Ola: Exactly. That’s probably my one critique of the movie is that clearly Rose’s character’s name should have been Karen. That’s obviously what should have happened. She is the O.G. cinematic Karen. You know, the person that looks like an ally, that moves like an ally. But when push comes to shove, they’ll sell you out just as soon as the most racist person. Racism isn’t just as simple as being a good or bad person or being mean or nice or whatever. I’m sure that there’s context that Amy Cooper has interacted with Black people and been fine. But she was in a specific state of mind where the brainwashing in the media and the training that she’s had to think of Black people in a certain way came out. I don’t even think she was fully conscious at that moment. That’s like the white version of the sunken place. You tell yourself why you’re different, but they just regress and you just regress to your most basic fears. A lot of the basic fears in this country are based around the idea of Black people just being scary. But ultimately, I think that’s the recurring theme in all of these like police killings. It’s like, “Oh, I feared for my life.” Well, “Why did you fear for your life?” And it’s because there’s this image of Black men being some crazy weird superhuman beings that don’t feel pain and could overpower like five men with guns.

Get Out is amazing because it takes that thinking which is clearly wrong. It’s like, “Hey, do you see how this connects to this?” Like, “Oh, train your body and you’ll become a beast.” Like Jeremy Armitage thinking that if he just had a Black body, he’d be really good at jiu jitsu. A white police officer who’s thinking that this Black kid on his knees can still somehow overpower me. It’s the different branches on the same tree. So that’s why it’s so important to make those corollaries and help people understand how these forms of racism that we’ve accepted and really propped up in society are just a way to keep up all of the terrible stuff that we can see is clearly wrong. You can’t take out racist police killing Black men without taking out objectifying Black men’s bodies as being animalistic or whatever that weird mentality is.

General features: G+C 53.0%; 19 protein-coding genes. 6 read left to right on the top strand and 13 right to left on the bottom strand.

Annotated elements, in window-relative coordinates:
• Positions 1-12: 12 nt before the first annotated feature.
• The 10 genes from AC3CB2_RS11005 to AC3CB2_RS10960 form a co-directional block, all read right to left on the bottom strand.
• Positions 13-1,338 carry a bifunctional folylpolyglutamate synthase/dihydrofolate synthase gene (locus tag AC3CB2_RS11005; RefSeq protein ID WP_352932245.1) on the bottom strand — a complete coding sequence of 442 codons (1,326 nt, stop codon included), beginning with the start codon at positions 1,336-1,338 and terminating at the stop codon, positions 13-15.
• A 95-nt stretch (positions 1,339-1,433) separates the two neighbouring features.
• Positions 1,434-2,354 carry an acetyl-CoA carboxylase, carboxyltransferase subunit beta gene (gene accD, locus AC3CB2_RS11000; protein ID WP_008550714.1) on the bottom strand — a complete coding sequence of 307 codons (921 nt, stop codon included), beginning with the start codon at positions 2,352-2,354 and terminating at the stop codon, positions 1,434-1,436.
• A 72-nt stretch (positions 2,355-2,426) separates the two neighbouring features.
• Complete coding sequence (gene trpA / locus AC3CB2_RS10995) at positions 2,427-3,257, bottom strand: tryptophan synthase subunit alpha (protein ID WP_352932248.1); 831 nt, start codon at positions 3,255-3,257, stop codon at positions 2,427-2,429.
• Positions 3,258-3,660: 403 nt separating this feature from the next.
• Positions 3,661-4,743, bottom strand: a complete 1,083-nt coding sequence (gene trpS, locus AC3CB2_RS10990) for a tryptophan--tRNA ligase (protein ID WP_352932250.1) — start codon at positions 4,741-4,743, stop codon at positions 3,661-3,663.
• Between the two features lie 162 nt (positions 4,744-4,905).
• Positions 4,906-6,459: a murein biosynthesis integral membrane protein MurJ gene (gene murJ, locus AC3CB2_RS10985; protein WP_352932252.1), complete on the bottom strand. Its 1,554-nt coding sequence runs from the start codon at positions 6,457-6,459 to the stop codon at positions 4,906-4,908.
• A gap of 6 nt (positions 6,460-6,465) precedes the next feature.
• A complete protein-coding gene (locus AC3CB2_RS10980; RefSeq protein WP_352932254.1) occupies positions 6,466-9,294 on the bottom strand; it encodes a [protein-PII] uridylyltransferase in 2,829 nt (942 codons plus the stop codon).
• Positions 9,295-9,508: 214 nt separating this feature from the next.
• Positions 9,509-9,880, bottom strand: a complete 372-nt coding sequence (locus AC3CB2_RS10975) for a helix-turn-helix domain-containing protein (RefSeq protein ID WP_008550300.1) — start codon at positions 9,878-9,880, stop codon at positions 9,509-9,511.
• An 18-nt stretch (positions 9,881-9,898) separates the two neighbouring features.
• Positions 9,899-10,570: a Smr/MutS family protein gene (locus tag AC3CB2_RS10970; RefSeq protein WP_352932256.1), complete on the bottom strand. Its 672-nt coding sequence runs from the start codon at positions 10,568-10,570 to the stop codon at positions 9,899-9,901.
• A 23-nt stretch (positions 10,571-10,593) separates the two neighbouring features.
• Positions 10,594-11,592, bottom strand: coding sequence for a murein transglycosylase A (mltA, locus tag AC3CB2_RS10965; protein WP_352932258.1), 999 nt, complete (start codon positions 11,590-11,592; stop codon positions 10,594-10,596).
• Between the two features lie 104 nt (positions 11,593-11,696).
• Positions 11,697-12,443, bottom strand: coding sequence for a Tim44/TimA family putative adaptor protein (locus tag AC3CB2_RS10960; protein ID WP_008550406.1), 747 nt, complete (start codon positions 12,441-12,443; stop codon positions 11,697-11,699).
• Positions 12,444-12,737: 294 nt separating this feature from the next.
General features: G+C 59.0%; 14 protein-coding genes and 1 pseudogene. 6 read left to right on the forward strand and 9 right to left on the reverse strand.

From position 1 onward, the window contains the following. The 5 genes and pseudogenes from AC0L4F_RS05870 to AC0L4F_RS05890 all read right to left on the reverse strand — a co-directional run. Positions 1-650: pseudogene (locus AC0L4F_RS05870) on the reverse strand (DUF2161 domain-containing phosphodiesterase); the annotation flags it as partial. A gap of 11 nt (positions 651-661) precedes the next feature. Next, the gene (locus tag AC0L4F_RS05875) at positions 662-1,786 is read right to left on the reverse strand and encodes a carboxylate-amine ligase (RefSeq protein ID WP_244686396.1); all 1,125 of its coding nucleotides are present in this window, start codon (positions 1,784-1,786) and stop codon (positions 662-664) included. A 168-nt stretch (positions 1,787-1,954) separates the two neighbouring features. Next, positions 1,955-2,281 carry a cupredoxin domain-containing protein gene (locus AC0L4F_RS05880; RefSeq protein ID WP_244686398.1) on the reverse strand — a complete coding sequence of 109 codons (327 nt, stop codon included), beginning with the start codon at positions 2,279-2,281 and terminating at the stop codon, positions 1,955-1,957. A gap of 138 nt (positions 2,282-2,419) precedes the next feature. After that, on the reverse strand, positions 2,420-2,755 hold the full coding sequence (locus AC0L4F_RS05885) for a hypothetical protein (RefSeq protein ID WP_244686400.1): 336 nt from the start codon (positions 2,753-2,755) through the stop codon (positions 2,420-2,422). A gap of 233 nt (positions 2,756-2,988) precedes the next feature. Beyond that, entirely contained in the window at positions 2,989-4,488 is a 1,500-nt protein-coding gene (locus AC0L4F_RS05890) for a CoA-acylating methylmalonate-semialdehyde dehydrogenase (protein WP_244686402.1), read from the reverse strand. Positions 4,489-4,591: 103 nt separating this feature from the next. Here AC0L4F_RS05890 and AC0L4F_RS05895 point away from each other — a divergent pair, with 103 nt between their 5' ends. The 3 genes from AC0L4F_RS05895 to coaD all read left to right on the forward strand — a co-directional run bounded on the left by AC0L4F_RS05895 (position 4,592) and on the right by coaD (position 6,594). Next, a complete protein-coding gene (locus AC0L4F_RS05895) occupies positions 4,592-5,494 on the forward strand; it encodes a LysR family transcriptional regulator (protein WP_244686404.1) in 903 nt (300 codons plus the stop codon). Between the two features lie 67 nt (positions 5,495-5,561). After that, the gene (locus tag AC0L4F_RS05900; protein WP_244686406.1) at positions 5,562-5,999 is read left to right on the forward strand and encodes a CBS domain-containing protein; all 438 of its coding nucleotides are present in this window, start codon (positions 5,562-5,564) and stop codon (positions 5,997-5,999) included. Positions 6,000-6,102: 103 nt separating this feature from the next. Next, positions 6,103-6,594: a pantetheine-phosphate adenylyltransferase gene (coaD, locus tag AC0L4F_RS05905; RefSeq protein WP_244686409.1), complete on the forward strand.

Aditya: I want to make a slight shift to something that I only noticed on this rewatch. There’s a Japanese guy.

Ola: Yeah.

Aditya: You were just talking about the way that society is trained to think about Black people in a certain way, as a dangerous animalistic individual. I think it’s happening a lot now. There’s a reckoning happening in the Asian American community, in the South Asian American community especially, about how there are some absurd anti-Black tendencies for a group of people that came post-Civil Rights Movement. It’s all clearly societally learned. It was so smart of Jordan Peele to nod to that, because there’s so much of an effort of other minority groups to jostle with each other. “Crabs in the Barrel” is the phrase that I’ve heard. Sid actually just sort of wrote a screenplay about this about Indian Muslims and Indian Hindus in this small white town. It’s like, “How do we make ourselves feel as palatable as possible to the white people to control society because we want to be upwardly mobile? Well, we will just be different than or we’ll just compare ourselves always to the people that they are scared of the most, which in this case is African American people.”

Ola: It really speaks to what racism is really about. Kind of what I was alluding to earlier, racism, the actual institution of it, is not about the kindergarten level, “Oh, you have different colored skin. I don’t like you.” Not some basic prejudice, it’s a system. That system exists to prop certain people up directly at the expense of other people. Take the most egregious example we have. Slavery, right? Why does slavery exist? You can talk about race science and you can talk about white supremacy but at the end of the day, we know that all of that was just an excuse to implement this system. What it was really about was, “Hey, free labor is awesome. Free labor is great for business. I want to be really rich and if I can have some free labor that would help me. How do I get that? Oh, I’ll tell them that there are animals. It’s basically the same as having a cow pull your tractor.”